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1 Month Check Up


Your baby should always ride in a properly-installed car seat. The safest place for babies up to 20 pounds and 1 year old is a rear-facing infant car seat in the middle back seat of a car. Never place a rear-facing seat on the passenger side of the front seat where there is an airbag!  Remember that you and everyone else in the family should also wear their seatbelts when riding in a car—you are a team, and you need to protect all the members of the team!


Never leave your baby alone on any surface above floor level. Even at this age, babies can move their legs or kick enough to flip over or fall off.


Be sure there are functioning fire alarms in your home, and check the batteries periodically.  Make sure you have a functioning fire extinguisher and an escape plan in your head for how to get everyone out if there were a fire.  Never hold your baby while drinking or carrying hot liquids or while cooking by a hot stove or oven.  Always protect your baby from the sun with loose-fitting layers of clothing, hats with brims and sunscreen of SPF 15 or higher if he will be in the direct sunlight.  Try to avoid direct sunlight for babies less than 6 months, and try to keep baby out of the sun between 11am and 3pm, when the rays are strongest.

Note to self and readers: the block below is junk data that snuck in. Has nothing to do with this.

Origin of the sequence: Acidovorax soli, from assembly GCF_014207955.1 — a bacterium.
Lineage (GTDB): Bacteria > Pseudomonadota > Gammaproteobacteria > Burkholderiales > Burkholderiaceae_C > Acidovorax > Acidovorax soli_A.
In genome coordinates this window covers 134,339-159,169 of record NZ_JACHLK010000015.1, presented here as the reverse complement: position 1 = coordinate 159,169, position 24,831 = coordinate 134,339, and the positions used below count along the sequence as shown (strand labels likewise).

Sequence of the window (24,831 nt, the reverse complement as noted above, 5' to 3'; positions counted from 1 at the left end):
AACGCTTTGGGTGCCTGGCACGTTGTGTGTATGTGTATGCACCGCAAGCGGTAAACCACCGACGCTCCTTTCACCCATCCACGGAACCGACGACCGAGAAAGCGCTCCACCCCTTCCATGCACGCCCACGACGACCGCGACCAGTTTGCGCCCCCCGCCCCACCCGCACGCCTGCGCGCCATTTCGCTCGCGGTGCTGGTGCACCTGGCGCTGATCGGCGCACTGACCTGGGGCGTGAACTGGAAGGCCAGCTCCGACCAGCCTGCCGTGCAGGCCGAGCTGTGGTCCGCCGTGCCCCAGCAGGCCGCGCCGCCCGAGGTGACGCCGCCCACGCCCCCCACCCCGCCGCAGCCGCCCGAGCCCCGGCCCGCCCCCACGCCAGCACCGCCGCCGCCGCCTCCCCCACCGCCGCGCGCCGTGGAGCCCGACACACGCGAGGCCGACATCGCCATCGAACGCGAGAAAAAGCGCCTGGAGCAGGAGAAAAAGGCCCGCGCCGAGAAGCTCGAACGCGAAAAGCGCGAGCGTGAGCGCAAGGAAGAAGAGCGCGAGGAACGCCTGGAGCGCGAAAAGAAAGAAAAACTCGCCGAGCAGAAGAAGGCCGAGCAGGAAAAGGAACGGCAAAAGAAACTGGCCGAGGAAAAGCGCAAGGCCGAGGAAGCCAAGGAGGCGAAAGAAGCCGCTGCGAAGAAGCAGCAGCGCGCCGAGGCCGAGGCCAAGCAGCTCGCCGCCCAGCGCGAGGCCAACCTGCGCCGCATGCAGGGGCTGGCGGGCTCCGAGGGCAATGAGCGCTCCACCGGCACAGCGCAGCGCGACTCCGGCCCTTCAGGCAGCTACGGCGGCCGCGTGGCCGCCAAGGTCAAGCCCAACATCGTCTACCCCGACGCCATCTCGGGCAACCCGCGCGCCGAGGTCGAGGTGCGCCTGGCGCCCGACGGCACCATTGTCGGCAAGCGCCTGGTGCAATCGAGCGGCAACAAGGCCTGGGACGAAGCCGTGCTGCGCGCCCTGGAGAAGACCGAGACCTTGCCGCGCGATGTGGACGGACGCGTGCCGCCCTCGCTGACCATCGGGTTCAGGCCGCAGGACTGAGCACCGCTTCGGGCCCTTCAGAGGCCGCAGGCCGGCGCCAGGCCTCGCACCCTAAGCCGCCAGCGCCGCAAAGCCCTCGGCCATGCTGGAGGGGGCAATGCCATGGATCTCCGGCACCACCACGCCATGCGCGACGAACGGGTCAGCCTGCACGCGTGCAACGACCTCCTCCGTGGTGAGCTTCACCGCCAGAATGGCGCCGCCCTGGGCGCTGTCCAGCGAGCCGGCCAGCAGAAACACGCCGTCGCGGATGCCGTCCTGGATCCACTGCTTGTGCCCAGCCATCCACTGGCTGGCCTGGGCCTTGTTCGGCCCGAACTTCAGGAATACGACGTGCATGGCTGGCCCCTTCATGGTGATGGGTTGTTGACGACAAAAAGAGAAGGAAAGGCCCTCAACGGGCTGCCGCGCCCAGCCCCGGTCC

Be sure your hot water heater is set no higher than 120 degrees Fahrenheit, and always test the water temperature before placing your baby in the water. If you bathe your baby in a sink or baby tub, let her sit on a washcloth to prevent slipping, and hold her under the arms.  Never leave baby unattended even for a short time in or near water.

SIDS (Sudden Infant Death Syndrome):

Although the cause of SIDS is not completely understood at this time, there are several things parents can do to decrease the risk of SIDS.  Studies have shown that the safest way for your baby to sleep is on her back. Playing on her tummy is fine, but if she falls asleep, flip her over to her back. Also do not put your baby to sleep on any very soft surface that might cover the face and block the nose and mouth, such as a beanbag or waterbed. Sleeping surfaces for babies should be firm, and there should be no loose blankets or stuffed animals in the bed.  It is also very important for this reason and for many others to keep your baby away from tobacco smoke. These steps will decrease your baby’s chance of SIDS.


From the very beginning, it is important to keep all small objects that your baby could choke on out of her crib and off the floor, including safety pins, small toy parts, coins, etc.  Never leave plastic bags or wrappings or papers where your baby might reach them.  If you use baby powder, be sure to shake it on your hand away from your baby’s face first, then apply it, so that your baby does not inhale it.  Keep your baby away from cords or strings that she might get caught in, including drapery and blind cords. Make sure that anything suspended from the crib is securely fastened and not a risk for your baby.